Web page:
It Is Well

It really isn’t. If I’m honest with you and myself, it just isn’t. I would love to give you some really impressive motivational speech. But I can’t, because I’m not feeling it either.

Have you ever wanted something so badly and for so long that it consumes you? I have. In my teenage years I always imagined a house full of kids when I “grew up”. But it was not meant to be for me. After many years of heartache, we finally did in vitro fertilization (IVF) to have my beautiful little son. Prior to that I had done a lot of things trying to make this particular dream come true. Many, many things that I never thought I would allow my body to go through. In a way, IVF was a relief. I knew it was going to be intense going in. No surprise there. There was a set process and I knew it was going to suck. I spent a lot of time on the road (I live about two and a half hours from my doctor), taking shots in parking lots and sitting in rush hour traffic after leaving home at 4:30 a.m., sometimes twice a week. Looking back, it seems unreal that I went through that. But I have my son to show for the hard work, so it was fulfilling.

Most people don’t know, but we tried again a few years ago. I spent six months in what I can only describe as pure hell. Hopes up, hopes crushed. Hopes up, hopes crushed. My body would not cooperate like it did the first time. My nurse literally told me they didn’t know what else to do. After all that work, my doctor recommended we give it a try and pray for the best. Those that know me don’t see a kid walking around, so you know how that one went. Not only is IVF an emotional journey, it’s a financial one. To spend that kind of money for heartbreak is another level of misery.

People seem to think that once you have your miracle baby, you should be satisfied and content. And I guess a lot of people are. I am not. I want a brother or sister for my son. I want the chance to have a normal, uneventful pregnancy and delivery. The memory of my last delivery and first month of mommyhood are not pleasant. I guess I should be happy I even have a child, lots of people never do. I know that. But that’s not how it is, so that’s not how I feel.

When you struggle with infertility, you try to remain level at all times. Never get your hopes up. You pray, beg, cry and beg some more sometimes, but never get excited. You keep secrets from your spouse, because you don’t want to disappoint both of you. You lie to yourself to keep your excitement down. Never get your hopes up. Never. I made that mistake recently. I let myself believe for just a second. Just a second. The devastation never gets easier apparently. On top of the disappointment, you’re mad at yourself for being so stupid. I know my issues. I know how miraculous it would have to be to get pregnant without intervention. But I see it happen for others, so why not me?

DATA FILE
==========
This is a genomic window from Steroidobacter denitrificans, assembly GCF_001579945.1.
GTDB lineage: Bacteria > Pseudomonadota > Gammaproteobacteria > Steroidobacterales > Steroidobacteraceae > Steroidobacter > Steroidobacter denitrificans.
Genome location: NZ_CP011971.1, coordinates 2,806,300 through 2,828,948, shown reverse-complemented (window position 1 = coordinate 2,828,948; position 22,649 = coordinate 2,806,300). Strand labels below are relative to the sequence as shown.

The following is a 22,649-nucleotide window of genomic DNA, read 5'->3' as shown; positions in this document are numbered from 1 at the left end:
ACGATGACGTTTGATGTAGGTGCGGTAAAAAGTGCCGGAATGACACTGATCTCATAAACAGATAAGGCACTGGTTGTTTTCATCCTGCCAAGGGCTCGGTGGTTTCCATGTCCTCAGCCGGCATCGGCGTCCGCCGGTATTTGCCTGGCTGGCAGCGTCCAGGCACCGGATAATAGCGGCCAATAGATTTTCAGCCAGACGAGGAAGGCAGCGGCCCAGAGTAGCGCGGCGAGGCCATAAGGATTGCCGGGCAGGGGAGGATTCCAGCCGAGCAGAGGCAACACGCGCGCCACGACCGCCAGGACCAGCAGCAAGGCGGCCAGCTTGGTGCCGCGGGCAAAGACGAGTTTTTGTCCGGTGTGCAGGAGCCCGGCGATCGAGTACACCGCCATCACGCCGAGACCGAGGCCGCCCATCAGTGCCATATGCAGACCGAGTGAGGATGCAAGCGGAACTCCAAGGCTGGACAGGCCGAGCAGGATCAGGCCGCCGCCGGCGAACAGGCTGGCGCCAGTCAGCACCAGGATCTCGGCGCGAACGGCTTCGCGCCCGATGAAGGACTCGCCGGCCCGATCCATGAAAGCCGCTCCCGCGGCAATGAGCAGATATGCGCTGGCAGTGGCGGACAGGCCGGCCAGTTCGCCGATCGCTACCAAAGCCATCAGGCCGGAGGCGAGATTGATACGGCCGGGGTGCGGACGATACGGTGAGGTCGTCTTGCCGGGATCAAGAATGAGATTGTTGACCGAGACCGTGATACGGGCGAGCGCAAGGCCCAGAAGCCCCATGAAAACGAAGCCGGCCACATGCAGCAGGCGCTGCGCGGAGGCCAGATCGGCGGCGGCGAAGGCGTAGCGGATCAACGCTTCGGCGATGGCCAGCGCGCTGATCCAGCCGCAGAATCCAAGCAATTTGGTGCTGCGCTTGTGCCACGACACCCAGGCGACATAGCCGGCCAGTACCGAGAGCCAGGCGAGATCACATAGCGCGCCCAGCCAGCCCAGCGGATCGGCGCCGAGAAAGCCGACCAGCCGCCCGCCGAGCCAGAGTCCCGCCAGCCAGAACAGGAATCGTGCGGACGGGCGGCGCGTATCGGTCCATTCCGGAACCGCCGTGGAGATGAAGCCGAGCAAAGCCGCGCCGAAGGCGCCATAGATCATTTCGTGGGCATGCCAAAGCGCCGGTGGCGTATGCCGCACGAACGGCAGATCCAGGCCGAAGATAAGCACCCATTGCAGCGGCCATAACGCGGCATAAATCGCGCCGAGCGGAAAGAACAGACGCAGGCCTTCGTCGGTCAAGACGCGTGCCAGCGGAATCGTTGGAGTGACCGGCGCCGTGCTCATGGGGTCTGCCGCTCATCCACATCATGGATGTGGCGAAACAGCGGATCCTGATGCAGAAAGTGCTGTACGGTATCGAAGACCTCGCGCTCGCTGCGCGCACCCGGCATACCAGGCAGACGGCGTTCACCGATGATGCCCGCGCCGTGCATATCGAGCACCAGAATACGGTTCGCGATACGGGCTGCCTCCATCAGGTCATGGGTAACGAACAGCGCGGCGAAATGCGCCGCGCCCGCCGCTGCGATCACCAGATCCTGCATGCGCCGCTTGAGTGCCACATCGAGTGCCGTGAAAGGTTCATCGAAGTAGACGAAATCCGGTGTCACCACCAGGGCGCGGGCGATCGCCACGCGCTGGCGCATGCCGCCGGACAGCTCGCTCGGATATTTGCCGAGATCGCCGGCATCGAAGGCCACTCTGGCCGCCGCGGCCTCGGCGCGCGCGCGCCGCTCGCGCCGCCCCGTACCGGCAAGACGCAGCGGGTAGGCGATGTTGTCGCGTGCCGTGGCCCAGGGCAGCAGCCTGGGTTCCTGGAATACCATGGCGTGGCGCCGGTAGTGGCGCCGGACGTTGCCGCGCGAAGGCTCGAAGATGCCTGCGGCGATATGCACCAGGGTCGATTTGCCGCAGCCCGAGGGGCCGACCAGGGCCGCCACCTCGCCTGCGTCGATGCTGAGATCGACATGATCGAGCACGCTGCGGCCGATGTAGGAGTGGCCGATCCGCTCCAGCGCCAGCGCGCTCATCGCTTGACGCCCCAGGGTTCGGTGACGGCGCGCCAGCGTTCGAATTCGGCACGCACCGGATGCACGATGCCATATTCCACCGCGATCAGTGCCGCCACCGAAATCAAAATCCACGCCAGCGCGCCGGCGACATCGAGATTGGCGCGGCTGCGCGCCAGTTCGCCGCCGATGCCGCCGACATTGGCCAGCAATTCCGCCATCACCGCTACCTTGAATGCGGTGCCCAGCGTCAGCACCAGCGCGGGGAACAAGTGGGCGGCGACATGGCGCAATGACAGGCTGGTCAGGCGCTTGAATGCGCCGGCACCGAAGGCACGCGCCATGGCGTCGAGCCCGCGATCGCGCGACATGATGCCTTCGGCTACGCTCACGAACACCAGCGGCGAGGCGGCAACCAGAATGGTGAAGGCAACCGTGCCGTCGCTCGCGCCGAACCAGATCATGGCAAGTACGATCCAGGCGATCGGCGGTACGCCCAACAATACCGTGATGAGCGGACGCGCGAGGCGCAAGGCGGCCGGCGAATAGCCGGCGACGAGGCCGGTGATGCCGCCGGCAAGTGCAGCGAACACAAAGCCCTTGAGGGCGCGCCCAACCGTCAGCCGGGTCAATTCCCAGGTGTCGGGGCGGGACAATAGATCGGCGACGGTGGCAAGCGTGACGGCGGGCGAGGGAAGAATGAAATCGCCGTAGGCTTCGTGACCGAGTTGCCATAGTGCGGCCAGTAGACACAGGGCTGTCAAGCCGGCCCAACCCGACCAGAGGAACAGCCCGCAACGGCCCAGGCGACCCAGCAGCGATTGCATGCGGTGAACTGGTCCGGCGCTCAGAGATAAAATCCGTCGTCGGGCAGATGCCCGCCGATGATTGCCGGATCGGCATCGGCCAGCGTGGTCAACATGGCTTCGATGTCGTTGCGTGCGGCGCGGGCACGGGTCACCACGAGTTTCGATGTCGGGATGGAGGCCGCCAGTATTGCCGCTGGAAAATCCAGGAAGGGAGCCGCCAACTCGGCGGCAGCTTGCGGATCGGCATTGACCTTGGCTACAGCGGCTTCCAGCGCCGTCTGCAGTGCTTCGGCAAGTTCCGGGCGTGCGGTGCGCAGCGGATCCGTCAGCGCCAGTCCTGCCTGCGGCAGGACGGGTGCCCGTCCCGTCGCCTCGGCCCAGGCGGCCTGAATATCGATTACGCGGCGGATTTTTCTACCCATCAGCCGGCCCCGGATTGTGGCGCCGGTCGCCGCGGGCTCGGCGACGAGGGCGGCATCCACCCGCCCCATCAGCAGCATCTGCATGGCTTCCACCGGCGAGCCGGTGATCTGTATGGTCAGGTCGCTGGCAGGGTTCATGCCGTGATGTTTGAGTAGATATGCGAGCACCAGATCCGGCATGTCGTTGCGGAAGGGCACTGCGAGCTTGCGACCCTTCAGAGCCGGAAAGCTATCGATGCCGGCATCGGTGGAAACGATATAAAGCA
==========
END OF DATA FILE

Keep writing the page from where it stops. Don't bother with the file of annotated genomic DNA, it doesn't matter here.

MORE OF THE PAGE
So. It is not well with my soul right now. I’m trying. I’ve poured out my heart to God and cried hysterically while my sweet husband held me. It simply never gets easier. Fortunately I have my essential oils endeavor to occupy my mind when I have free time. But it still hurts. It hurts every time I see a baby. It hurts every time I hear someone say, “We were so surprised! We didn’t even want another baby!” It hurts every time I see a story of abuse or neglect. It just hurts. Over and over. These days I pray God will take the desire from me. Just take it. The relief of not wanting something I can’t have would be tremendous. I think I would be a totally different person. But it’s still there. I have to make myself stop hoping, because why would God give me a desire he doesn’t intend to fulfill? That seems cruel. But there it is.

I don’t know why I had to get this out. Maybe it will help me, but I doubt it. More likely it will help one of you. Which is wonderful. The only thing I see that has come out of all this is I have been able to talk to other people first hand about my struggle. When I did IVF, I didn’t know anyone else who had done it. I scoured the internet for support groups and information. I kept the whole process a secret. I was almost ashamed I had to go to such lengths. Now I can encourage other people and explain the process. I can empathize. I can encourage. With all of my issues, if I can get pregnant, anyone can. The options are absolutely endless for them. Me, not so much. But I think of all I’ve done and know that I did all I could. It just wasn’t meant to be. And I am afraid I will struggle forever trying to make it well with my soul.

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